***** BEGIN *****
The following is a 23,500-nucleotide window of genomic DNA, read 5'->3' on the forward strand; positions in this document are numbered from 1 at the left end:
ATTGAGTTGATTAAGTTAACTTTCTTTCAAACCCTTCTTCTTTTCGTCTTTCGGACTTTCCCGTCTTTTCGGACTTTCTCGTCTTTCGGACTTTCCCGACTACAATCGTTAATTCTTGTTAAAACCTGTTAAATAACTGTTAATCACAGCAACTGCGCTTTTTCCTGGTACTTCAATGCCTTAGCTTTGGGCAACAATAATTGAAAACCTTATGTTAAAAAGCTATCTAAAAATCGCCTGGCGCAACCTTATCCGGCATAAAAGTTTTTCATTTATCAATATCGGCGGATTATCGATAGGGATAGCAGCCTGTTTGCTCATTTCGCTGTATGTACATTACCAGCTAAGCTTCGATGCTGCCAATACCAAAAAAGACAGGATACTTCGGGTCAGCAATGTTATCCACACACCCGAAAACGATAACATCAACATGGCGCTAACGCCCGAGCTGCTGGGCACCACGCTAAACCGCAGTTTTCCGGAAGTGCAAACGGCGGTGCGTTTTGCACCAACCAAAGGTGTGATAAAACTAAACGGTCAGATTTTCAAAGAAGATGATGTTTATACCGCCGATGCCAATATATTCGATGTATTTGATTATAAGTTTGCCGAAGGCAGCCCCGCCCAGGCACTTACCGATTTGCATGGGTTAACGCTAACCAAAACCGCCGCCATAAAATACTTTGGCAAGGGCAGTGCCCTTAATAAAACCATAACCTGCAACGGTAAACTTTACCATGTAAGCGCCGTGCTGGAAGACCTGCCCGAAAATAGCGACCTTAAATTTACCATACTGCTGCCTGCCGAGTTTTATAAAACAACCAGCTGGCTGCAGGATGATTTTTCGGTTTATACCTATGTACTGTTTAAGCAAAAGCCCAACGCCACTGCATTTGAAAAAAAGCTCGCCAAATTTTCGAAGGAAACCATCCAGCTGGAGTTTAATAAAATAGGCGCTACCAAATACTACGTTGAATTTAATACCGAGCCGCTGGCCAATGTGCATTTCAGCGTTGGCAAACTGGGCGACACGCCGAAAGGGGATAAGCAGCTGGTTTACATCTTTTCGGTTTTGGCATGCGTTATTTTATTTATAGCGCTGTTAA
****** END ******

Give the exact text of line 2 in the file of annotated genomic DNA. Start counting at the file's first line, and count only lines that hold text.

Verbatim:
ATTGAGTTGATTAAGTTAACTTTCTTTCAAACCCTTCTTCTTTTCGTCTTTCGGACTTTCCCGTCTTTTCGGACTTTCTCGTCTTTCGGACTTTCCCGACTACAATCGTTAATTCTTGTTAAAACCTGTTAAATAACTGTTAATCACAGCAACTGCGCTTTTTCCTGGTACTTCAATGCCTTAGCTTTGGGCAACAATAATTGAAAACCTTATGTTAAAAAGCTATCTAAAAATCGCCTGGCGCAACCTTATCCGGCATAAAAGTTTTTCATTTATCAATATCGGCGGATTATCGATAGGGATAGCAGCCTGTTTGCTCATTTCGCTGTATGTACATTACCAGCTAAGCTTCGATGCTGCCAATACCAAAAAAGACAGGATACTTCGGGTCAGCAATGTTATCCACACACCCGAAAACGATAACATCAACATGGCGCTAACGCCCGAGCTGCTGGGCACCACGCTAAACCGCAGTTTTCCGGAAGTGCAAACGGCGGTGCGTTTTGCACCAACCAAAGGTGTGATAAAACTAAACGGTCAGATTTTCAAAGAAGATGATGTTTATACCGCCGATGCCAATATATTCGATGTATTTGATTATAAGTTTGCCGAAGGCAGCCCCGCCCAGGCACTTACCGATTTGCATGGGTTAACGCTAACCAAAACCGCCGCCATAAAATACTTTGGCAAGGGCAGTGCCCTTAATAAAACCATAACCTGCAACGGTAAACTTTACCATGTAAGCGCCGTGCTGGAAGACCTGCCCGAAAATAGCGACCTTAAATTTACCATACTGCTGCCTGCCGAGTTTTATAAAACAACCAGCTGGCTGCAGGATGATTTTTCGGTTTATACCTATGTACTGTTTAAGCAAAAGCCCAACGCCACTGCATTTGAAAAAAAGCTCGCCAAATTTTCGAAGGAAACCATCCAGCTGGAGTTTAATAAAATAGGCGCTACCAAATACTACGTTGAATTTAATACCGAGCCGCTGGCCAATGTGCATTTCAGCGTTGGCAAACTGGGCGACACGCCGAAAGGGGATAAGCAGCTGGTTTACATCTTTTCGGTTTTGGCATGCGTTATTTTATTTATAGCGCTGTTAA